A new study by researchers at the University of California at Berkeley found that Black and Hispanic Americans are more likely to live in environments where they will be more susceptible to harmful effects of heat waves.
Using satellite imagery, researchers identified areas where there were no trees and where more than half the land area is covered by heat-absorbing hard services such as pavement or concrete. The results show that heat-prone neighborhoods were more likely to be populated by Blacks and Hispanics than by Whites. African Americans were more than 50 percent more likely than Whites to live in heat-prone neighborhoods.
Lead author of the study Bill Jesdale, a research associate in the department of environmental science, policy and management at Berkeley, stated, “This study highlights a mechanism by which racial and ethnic minorities will likely suffer more from the effects of climate change. It may not be surprising that minorities live in inner cities, but this is the first paper to assess what that means in terms of heat vulnerability at a national level. Planting trees and changing the heat-absorbing characteristics of our built environment may be crucial to protecting our public’s health by mitigating heat risks, particularly in densely populated central areas of cities.”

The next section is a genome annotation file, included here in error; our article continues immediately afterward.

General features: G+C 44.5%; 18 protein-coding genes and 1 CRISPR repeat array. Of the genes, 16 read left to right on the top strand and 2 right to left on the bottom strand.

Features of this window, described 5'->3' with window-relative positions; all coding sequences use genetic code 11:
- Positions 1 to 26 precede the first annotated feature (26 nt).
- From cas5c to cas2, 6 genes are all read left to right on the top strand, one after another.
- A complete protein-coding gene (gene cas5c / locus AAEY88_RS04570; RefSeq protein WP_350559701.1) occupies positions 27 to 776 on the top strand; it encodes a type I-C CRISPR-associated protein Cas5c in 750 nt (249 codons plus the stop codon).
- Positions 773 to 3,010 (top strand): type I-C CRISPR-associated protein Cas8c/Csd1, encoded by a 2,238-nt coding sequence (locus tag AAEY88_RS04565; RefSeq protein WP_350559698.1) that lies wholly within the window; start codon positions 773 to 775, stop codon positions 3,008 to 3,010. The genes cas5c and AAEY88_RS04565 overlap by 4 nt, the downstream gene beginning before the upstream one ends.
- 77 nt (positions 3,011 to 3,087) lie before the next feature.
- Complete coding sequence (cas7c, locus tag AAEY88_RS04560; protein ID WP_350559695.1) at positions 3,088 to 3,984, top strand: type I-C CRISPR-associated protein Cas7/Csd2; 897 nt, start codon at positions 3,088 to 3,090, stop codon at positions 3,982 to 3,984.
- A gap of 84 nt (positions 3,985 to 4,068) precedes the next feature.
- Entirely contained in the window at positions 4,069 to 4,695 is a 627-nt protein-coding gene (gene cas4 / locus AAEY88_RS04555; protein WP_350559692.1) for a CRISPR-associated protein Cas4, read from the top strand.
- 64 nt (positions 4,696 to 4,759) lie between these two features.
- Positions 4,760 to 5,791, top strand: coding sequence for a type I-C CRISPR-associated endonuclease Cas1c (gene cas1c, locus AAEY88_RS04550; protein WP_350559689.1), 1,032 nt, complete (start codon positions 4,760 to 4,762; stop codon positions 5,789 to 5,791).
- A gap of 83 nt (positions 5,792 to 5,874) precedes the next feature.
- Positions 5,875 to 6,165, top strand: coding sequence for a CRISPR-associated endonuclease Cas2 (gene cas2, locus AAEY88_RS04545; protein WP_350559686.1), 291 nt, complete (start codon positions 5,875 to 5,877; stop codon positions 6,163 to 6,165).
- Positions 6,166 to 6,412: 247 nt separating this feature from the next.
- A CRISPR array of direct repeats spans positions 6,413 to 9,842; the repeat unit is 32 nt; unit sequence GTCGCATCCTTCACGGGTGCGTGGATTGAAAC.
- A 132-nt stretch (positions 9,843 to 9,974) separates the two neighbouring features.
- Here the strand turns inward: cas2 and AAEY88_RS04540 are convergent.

The paper, “The Racial/Ethnic Distribution of Heat Risk-Related Land Cover in Relation to Residential Segregation,” was published in the journal Environmental Health Perspectives and may be accessed here.